One important way to address the admissibility of a child’s social media page is by determining the purpose for which the evidence is being offerred. If the statement contained on the child’s social media page is not being offered for its truth and, instead, is offerred to prove a child’s conduct or his or her state of mind, then the statement is not hearsay and is admissible, assuming it is relevant, has been authenticated, and is not otherwise excluded.17 Another hearsay exception that is applicable to introducing social media posts is the present-sense-impression exception to the rule against hearsay. Courts have admitted social media posts of neighbors, friends, and children under the present-sense-impression exception, reasoning that social networking websites are media that encourage instant and candid communications.18 For similar reasons, other courts have permitted evidence under the excited utterance exception to hearsay.19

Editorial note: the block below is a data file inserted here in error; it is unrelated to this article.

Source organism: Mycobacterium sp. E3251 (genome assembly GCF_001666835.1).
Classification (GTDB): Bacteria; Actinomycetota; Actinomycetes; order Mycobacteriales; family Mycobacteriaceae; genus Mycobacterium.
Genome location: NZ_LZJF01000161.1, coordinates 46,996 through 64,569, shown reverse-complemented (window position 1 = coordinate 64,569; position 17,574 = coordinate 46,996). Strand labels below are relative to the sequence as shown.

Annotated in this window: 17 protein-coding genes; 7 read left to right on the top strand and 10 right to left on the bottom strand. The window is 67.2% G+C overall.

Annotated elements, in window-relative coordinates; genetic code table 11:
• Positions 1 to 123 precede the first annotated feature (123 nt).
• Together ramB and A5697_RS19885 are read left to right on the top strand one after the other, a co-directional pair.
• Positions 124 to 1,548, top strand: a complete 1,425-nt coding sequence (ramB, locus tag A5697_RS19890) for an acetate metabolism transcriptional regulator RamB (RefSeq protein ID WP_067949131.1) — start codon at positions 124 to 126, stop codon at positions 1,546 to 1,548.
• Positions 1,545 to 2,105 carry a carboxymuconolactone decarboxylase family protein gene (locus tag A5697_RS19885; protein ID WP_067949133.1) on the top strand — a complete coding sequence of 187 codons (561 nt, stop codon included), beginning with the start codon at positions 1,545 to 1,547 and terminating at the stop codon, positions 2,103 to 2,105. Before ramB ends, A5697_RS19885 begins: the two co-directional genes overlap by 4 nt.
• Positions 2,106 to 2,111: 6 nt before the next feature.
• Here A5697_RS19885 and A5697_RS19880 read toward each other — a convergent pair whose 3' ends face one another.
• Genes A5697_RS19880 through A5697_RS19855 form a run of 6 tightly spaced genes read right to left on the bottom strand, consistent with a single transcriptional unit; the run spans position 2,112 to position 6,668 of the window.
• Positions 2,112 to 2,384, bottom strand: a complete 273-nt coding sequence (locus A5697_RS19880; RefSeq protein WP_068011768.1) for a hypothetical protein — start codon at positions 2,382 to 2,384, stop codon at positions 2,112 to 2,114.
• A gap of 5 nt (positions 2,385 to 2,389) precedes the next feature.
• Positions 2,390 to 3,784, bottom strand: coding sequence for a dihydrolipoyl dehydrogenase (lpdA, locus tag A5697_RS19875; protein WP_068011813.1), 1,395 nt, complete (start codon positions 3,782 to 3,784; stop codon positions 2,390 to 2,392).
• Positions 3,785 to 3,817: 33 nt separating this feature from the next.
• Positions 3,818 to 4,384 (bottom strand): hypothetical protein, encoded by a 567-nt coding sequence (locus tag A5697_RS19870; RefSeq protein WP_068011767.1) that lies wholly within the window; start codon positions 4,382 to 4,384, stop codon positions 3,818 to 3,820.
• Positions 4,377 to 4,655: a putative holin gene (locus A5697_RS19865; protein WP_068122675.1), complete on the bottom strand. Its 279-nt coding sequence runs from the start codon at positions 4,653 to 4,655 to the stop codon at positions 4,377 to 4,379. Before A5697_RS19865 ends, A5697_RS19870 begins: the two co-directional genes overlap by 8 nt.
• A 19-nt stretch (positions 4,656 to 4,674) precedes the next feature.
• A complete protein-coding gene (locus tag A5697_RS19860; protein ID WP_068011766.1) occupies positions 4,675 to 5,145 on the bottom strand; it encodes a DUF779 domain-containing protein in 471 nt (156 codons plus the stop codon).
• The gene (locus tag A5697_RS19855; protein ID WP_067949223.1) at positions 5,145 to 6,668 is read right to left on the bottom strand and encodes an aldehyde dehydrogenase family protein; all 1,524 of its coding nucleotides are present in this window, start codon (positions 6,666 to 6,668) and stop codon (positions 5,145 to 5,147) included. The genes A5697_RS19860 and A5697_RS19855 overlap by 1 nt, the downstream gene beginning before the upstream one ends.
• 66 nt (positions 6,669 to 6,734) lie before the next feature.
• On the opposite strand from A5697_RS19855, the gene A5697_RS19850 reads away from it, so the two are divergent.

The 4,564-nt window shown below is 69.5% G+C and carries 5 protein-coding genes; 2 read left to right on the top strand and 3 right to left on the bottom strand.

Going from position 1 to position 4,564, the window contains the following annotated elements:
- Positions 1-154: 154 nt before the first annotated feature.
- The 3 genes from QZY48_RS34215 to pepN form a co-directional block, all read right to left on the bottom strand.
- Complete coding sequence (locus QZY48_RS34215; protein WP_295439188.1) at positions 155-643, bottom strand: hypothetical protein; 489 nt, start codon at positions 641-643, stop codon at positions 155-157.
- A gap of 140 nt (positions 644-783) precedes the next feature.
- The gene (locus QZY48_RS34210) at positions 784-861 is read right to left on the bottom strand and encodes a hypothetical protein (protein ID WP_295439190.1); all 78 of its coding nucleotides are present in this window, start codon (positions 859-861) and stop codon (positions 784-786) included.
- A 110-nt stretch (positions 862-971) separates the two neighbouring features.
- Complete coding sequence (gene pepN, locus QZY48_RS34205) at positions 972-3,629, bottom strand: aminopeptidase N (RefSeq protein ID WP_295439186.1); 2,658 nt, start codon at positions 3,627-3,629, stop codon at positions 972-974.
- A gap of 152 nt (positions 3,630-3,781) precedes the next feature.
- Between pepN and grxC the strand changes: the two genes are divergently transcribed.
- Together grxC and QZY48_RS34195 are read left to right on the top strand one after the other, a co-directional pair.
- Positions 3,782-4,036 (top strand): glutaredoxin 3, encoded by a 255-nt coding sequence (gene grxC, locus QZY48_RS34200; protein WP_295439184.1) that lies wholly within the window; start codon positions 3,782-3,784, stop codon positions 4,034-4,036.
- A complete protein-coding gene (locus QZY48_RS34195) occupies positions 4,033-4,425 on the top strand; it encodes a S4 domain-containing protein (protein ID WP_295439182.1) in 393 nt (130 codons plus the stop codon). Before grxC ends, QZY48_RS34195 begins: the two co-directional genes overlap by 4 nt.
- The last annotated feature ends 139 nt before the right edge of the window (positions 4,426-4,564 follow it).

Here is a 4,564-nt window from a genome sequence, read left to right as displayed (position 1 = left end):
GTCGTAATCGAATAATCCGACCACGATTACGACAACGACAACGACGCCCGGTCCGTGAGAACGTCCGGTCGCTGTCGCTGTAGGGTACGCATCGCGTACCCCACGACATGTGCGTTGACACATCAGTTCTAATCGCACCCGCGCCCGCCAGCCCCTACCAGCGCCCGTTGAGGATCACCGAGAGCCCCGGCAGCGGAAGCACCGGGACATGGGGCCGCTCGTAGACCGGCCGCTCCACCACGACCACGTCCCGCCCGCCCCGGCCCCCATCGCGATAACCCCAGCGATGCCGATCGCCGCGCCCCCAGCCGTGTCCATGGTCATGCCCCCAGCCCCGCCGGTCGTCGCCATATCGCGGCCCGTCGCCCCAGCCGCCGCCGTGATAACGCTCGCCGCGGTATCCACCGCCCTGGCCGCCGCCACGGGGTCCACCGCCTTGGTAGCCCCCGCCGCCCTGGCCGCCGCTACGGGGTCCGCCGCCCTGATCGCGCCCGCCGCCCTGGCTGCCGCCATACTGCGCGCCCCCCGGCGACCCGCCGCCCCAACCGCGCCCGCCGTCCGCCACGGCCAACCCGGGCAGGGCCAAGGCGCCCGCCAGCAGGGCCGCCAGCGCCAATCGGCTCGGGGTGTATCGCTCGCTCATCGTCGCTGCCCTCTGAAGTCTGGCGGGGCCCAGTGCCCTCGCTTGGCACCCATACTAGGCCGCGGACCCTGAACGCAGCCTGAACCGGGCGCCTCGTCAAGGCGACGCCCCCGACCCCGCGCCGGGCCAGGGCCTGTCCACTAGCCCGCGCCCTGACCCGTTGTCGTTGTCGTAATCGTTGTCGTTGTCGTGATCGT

There are several other possibilities where social media hearsay evidence offerred for the truth of the matter asserted may otherwise be admissible over a hearsay objection. One possibility might be the past-recollection-recorded exception to the rule against hearsay. Another is when such messages evidence the “then-existing mental, emotional, or physical condition” of the child, another exception to rule against hearsay, which can allow powerful evidence documenting a child’s feelings of excitement, fear, or depression.20 Likewise, statements made by a child pertaining to the character or personality of his or her parents may be permitted under the statements-of-reputation exception to the rule against hearsay. Examples of such posts include comments or posts that his or her parent is constantly under the influence or absent from the child’s life.21 Such an exception applies where statements of the reputation of that child’s family are made.22 Finally and most powerfully utilized, social media posts and comments may be used for purposes of impeachment, even if they are not admissible under the rule against hearsay.23